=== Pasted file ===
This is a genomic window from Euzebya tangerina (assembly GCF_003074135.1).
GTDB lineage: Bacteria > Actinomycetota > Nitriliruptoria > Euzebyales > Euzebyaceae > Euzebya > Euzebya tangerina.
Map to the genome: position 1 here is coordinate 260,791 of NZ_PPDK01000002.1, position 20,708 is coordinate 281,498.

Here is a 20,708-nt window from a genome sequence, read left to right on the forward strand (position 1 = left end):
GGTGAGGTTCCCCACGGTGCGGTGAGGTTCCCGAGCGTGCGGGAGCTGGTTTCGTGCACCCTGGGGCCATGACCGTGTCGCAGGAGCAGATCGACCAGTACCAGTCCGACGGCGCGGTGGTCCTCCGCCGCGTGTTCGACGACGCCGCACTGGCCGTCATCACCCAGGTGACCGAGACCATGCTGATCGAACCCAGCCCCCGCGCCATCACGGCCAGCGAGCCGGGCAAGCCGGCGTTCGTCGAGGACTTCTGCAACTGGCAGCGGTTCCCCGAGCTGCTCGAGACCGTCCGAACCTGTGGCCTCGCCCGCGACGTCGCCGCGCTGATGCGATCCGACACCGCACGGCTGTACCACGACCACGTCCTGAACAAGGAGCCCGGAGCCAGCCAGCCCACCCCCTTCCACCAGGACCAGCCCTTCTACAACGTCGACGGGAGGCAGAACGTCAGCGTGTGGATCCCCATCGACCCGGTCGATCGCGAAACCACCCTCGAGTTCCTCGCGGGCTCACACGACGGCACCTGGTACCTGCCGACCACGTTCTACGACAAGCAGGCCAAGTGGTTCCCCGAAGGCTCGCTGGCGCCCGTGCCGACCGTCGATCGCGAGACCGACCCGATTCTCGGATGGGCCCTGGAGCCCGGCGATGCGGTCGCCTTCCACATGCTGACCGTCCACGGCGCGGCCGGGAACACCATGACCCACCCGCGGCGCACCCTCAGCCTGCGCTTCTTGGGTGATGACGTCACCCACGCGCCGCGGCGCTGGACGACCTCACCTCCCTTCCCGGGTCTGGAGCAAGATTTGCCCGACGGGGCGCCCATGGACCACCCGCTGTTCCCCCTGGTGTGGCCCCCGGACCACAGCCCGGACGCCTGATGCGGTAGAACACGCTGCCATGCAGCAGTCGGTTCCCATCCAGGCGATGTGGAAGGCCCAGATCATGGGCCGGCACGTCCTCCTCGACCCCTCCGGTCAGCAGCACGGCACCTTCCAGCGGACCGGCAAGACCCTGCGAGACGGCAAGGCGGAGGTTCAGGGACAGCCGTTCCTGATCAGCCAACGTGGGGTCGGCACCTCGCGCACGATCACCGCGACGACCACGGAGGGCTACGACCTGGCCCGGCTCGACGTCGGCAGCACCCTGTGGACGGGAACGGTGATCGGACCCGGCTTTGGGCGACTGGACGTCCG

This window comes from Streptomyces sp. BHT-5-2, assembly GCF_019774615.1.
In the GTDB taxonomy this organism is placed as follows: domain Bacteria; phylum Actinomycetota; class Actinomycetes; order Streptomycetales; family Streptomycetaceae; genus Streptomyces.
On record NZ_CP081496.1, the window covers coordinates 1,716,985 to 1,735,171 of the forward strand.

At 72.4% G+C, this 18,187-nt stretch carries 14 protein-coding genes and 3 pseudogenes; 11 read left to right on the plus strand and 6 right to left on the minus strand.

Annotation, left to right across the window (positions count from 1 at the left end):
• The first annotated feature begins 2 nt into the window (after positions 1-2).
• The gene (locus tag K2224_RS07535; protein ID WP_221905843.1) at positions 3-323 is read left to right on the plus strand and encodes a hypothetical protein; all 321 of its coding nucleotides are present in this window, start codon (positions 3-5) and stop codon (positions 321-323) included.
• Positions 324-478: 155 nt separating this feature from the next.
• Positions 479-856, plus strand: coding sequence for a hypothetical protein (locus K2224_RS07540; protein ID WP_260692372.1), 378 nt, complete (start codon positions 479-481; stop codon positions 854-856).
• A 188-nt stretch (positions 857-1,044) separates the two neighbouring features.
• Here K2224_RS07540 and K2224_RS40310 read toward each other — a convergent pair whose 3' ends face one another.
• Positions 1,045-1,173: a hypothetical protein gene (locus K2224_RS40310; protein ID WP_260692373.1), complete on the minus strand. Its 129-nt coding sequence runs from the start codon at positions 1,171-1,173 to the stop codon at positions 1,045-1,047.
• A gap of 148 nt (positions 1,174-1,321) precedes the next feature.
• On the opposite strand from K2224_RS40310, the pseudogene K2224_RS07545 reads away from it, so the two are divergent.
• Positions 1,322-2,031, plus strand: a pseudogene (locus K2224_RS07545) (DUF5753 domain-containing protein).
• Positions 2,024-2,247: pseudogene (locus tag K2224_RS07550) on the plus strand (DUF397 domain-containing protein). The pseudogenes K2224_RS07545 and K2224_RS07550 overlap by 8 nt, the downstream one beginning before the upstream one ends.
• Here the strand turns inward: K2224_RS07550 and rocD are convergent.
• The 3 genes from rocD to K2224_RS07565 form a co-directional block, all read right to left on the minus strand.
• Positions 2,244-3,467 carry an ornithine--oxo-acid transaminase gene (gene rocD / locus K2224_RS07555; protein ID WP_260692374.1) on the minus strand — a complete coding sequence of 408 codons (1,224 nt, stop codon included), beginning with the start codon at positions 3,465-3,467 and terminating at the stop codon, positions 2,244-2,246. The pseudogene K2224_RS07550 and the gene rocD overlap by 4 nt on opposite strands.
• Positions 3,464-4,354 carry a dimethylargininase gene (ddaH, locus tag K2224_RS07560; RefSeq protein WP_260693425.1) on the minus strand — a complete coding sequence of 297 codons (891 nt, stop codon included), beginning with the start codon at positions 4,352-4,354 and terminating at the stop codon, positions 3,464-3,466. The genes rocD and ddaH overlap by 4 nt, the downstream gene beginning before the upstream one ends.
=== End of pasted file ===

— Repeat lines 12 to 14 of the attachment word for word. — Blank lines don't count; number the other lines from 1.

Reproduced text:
• The gene (locus tag K2224_RS07535; protein ID WP_221905843.1) at positions 3-323 is read left to right on the plus strand and encodes a hypothetical protein; all 321 of its coding nucleotides are present in this window, start codon (positions 3-5) and stop codon (positions 321-323) included.
• Positions 324-478: 155 nt separating this feature from the next.
• Positions 479-856, plus strand: coding sequence for a hypothetical protein (locus K2224_RS07540; protein ID WP_260692372.1), 378 nt, complete (start codon positions 479-481; stop codon positions 854-856).